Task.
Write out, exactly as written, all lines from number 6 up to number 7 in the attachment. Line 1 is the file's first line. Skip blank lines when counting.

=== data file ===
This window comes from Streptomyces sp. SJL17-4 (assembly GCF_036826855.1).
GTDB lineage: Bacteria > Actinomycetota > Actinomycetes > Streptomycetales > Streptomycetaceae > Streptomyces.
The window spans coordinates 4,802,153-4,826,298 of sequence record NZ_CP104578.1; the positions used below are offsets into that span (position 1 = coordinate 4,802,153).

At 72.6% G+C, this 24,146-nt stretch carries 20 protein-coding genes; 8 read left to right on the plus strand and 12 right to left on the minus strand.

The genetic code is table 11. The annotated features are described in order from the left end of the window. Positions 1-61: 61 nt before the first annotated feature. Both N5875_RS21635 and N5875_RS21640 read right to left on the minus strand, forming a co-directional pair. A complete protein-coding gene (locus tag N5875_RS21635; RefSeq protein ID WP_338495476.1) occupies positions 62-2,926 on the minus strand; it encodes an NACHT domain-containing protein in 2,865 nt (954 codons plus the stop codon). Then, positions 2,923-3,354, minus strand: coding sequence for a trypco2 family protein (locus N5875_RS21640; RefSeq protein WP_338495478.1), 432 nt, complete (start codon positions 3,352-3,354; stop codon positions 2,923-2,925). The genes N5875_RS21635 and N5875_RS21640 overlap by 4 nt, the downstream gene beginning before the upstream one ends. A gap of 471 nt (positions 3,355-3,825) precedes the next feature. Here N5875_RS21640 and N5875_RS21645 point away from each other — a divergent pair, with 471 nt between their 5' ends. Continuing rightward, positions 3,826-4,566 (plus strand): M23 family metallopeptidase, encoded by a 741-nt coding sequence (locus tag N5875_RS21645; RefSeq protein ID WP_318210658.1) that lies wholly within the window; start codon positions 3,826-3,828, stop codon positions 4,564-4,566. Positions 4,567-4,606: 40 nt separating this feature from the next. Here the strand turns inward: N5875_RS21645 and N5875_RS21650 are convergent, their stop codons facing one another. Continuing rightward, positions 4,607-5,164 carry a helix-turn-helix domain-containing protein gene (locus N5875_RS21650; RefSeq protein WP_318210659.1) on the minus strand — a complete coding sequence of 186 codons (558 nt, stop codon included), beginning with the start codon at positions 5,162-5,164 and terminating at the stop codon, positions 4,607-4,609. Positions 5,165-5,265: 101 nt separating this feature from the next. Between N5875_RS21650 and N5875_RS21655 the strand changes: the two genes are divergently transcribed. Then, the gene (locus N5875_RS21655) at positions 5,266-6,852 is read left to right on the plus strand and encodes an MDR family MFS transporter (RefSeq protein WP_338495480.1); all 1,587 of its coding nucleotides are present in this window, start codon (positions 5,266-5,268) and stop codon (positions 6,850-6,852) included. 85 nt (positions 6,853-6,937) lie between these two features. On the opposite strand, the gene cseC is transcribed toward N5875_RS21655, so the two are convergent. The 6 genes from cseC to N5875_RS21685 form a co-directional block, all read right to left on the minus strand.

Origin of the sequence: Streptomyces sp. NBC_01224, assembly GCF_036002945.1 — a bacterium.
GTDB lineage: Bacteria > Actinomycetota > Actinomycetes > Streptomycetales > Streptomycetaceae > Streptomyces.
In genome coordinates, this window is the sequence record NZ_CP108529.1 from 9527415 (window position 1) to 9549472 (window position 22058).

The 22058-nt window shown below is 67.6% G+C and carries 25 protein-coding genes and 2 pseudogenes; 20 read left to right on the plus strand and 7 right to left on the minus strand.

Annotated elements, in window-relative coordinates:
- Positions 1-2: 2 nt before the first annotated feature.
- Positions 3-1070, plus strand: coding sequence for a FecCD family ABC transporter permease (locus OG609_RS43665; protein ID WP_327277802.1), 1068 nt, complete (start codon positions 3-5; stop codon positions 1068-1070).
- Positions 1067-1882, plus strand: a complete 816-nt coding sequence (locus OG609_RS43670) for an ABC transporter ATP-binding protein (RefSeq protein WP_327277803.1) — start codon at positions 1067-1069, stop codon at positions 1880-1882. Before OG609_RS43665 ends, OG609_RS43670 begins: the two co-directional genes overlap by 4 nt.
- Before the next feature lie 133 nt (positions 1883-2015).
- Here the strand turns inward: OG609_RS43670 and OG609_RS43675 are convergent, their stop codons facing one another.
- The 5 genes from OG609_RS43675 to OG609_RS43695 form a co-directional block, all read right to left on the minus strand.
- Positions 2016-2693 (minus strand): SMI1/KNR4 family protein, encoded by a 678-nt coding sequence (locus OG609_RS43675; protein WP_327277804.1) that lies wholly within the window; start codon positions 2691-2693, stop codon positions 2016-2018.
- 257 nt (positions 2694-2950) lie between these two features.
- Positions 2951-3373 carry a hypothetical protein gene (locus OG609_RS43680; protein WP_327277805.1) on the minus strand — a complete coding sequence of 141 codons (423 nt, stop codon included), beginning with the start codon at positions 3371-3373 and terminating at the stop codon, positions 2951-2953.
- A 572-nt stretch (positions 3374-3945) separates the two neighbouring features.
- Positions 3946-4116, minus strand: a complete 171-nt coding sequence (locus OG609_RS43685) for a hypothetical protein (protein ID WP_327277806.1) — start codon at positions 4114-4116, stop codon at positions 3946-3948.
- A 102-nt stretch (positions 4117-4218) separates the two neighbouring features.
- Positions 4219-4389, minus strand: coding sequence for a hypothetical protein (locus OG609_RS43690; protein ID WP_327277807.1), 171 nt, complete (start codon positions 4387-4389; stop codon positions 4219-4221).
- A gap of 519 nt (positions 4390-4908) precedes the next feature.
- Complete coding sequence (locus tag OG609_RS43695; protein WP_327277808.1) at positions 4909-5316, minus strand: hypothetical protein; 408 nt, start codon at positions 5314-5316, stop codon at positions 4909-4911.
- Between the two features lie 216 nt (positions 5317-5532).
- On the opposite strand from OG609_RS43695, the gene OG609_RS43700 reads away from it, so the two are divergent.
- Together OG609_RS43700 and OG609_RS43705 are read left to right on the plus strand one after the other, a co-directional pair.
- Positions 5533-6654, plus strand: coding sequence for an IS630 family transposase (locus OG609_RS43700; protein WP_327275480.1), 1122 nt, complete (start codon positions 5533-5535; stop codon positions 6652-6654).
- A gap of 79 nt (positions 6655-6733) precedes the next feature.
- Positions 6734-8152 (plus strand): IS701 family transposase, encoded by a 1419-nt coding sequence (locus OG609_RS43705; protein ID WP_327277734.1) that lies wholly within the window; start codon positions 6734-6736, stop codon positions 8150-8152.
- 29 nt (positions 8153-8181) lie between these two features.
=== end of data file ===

Origin of the sequence: Streptomyces sp. NBC_01224, assembly GCF_036002945.1 — a bacterium.
GTDB lineage: Bacteria > Actinomycetota > Actinomycetes > Streptomycetales > Streptomycetaceae > Streptomyces.